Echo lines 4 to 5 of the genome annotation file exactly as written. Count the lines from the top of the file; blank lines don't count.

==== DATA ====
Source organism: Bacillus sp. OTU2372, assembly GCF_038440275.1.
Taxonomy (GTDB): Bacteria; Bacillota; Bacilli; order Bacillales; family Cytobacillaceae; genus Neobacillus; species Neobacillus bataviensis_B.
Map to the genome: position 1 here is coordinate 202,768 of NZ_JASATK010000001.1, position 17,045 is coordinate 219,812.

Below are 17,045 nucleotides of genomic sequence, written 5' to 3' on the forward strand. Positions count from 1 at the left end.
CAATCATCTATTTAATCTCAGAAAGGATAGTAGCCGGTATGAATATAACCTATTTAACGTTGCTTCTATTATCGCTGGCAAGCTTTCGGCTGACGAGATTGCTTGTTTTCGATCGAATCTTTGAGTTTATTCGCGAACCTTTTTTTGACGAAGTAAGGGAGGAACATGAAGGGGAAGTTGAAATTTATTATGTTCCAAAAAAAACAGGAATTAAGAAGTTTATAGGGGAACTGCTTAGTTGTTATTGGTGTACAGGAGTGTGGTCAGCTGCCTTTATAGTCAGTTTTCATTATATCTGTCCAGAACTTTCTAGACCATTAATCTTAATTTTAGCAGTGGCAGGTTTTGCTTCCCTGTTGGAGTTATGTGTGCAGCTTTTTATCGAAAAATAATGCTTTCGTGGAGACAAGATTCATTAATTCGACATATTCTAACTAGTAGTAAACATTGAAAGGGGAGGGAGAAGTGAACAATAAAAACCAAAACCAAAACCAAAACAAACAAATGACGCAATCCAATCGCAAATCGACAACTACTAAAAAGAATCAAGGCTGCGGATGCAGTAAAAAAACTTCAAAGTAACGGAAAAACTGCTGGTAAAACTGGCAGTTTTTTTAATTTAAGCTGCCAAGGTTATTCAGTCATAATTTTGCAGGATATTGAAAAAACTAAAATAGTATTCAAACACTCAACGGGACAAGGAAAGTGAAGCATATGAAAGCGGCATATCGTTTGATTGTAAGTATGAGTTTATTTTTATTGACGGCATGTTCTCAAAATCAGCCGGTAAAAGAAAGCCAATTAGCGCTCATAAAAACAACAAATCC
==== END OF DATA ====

Below are 17,045 nucleotides of genomic sequence, written 5' to 3' on the forward strand. Positions count from 1 at the left end.
CAATCATCTATTTAATCTCAGAAAGGATAGTAGCCGGTATGAATATAACCTATTTAACGTTGCTTCTATTATCGCTGGCAAGCTTTCGGCTGACGAGATTGCTTGTTTTCGATCGAATCTTTGAGTTTATTCGCGAACCTTTTTTTGACGAAGTAAGGGAGGAACATGAAGGGGAAGTTGAAATTTATTATGTTCCAAAAAAAACAGGAATTAAGAAGTTTATAGGGGAACTGCTTAGTTGTTATTGGTGTACAGGAGTGTGGTCAGCTGCCTTTATAGTCAGTTTTCATTATATCTGTCCAGAACTTTCTAGACCATTAATCTTAATTTTAGCAGTGGCAGGTTTTGCTTCCCTGTTGGAGTTATGTGTGCAGCTTTTTATCGAAAAATAATGCTTTCGTGGAGACAAGATTCATTAATTCGACATATTCTAACTAGTAGTAAACATTGAAAGGGGAGGGAGAAGTGAACAATAAAAACCAAAACCAAAACCAAAACAAACAAATGACGCAATCCAATCGCAAATCGACAACTACTAAAAAGAATCAAGGCTGCGGATGCAGTAAAAAAACTTCAAAGTAACGGAAAAACTGCTGGTAAAACTGGCAGTTTTTTTAATTTAAGCTGCCAAGGTTATTCAGTCATAATTTTGCAGGATATTGAAAAAACTAAAATAGTATTCAAACACTCAACGGGACAAGGAAAGTGAAGCATATGAAAGCGGCATATCGTTTGATTGTAAGTATGAGTTTATTTTTATTGACGGCATGTTCTCAAAATCAGCCGGTAAAAGAAAGCCAATTAGCGCTCATAAAAACAACAAATCC